WASHINGTON: MasterCard CEO Ajay Banga has called for major economic reforms in India’s critical sectors of manufacturing, tourism and infrastructure investment, which he argued would help create millions of jobs and accelerate the pace of economic development in the country.
Banga, who is also currently the chairman of the US India Business Council (USIBC), said that the US companies need a trusting and open business environment to invest in India, which he noted is missing.
“India’s got to create jobs — lots of them. Increased manufacturing, tourism and infrastructure investment can help do that. US investors have the capital, the technology and the IP (intellectual property) to invest. Lifting FDI caps in insurance will help attract that capital. Lifting caps in defence would help spur technology-transfers,” he said.
“But along with FDI caps and the like, what investors really need is transparency, predictability and consistency,” Banga said, addressing a crowd of the most senior in the industry and government officials in the US-India commercial space, including the Union Finance Minister P Chidambaram and the Commerce and Industry Minister Anand Sharma.
In his speech, Banga recognised recent challenges in the relationship, citing issues which have caused great concern to investors including India’s tax policy, local manufacturing restrictions, and challenges to innovation and intellectual property.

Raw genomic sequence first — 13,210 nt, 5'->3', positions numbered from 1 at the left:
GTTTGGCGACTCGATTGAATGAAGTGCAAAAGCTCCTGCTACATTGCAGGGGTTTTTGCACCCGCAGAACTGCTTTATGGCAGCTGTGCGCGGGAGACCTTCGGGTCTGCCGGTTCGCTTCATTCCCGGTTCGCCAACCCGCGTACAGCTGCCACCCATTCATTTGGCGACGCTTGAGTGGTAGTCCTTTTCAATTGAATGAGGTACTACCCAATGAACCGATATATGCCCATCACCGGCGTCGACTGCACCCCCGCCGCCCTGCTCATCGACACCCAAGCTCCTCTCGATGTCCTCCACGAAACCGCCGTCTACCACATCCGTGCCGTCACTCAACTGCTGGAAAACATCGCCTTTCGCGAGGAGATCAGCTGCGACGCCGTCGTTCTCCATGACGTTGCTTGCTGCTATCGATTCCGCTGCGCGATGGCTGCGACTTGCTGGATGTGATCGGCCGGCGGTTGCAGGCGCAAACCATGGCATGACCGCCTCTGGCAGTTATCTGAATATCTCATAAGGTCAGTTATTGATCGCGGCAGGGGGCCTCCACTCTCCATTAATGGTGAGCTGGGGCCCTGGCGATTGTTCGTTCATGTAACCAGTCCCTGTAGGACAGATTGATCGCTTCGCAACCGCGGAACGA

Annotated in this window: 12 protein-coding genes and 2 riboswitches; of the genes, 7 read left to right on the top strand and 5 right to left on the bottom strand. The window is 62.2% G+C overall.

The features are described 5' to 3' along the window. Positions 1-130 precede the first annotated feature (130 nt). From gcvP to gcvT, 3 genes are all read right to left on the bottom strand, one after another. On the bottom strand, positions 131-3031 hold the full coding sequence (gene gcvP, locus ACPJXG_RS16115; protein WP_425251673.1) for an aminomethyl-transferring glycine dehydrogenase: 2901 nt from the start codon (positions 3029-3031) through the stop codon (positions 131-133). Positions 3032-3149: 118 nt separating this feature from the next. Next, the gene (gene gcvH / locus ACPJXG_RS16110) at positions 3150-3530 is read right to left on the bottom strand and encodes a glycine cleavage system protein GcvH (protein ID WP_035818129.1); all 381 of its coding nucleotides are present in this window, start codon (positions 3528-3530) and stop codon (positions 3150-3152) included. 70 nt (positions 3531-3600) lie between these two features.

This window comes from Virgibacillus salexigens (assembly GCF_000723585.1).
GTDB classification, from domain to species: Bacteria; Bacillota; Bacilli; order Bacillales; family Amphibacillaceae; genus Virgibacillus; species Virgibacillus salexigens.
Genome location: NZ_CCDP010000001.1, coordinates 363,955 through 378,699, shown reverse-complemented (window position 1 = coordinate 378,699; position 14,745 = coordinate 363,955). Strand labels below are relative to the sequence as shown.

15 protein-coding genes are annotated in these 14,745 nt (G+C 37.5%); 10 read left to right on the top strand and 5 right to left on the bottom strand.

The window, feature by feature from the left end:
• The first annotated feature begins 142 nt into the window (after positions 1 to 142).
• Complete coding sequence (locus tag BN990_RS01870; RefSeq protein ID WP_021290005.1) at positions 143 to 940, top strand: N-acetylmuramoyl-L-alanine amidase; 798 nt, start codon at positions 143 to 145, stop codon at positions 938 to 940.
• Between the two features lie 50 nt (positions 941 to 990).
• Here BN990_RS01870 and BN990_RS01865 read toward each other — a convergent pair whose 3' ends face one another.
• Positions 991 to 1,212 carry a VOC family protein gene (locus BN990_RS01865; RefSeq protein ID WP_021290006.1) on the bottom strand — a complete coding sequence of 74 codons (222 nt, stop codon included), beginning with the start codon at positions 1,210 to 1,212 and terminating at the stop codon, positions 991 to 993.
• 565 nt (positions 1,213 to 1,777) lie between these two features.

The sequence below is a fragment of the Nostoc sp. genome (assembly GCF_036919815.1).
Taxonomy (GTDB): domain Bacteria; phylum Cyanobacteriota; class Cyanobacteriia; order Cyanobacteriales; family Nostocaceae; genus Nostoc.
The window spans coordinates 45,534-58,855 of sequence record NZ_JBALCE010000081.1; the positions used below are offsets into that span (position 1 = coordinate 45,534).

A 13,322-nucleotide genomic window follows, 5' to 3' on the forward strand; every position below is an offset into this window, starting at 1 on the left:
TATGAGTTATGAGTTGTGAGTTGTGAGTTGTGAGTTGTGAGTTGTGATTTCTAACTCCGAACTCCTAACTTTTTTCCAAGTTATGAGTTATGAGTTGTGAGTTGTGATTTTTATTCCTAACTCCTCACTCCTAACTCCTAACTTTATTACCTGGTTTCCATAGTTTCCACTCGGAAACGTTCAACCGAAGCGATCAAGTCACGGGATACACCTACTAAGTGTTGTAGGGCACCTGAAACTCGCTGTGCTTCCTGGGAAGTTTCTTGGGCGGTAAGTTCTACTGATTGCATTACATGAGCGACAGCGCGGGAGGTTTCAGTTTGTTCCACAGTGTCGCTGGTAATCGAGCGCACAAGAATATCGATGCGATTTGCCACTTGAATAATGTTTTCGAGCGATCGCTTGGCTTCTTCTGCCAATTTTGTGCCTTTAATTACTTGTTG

“India has an opportunity to grow its pharmaceutical industry, foster innovation, and create competition. It’s in everyone’s interest to find solutions with the private sector. But that prospect is jeopardised when IP is jeopardised,” he said.
Banga also drew attention to the problematic provisions in the proposed US immigration bill which discriminate against global technology providers and harms job creation in both countries.
“We believe it’s in our interest not only to open doors to more skilled workers, but also to ensure immigration reform doesn’t discriminate against our partners nor limit US companies from choosing where they source the IT support they need,” he said.
“India-US business relations have always been at the heart of the US-India partnership. The fact that the US-India relationship is under attack by the pain, points I’ve just mentioned on both sides makes the search for common ground more timely and crucial,” he said.
“The US is better… India is better… the world is better… when we deepen the commercial and national security ties between the largest and longest-running modern democracies. This is what we have to do,” he asserted.
Banga called for deeper industry collaboration between the US and India and the need for political leadership to step up and create transparent, predictable, and consistent business environments in both countries.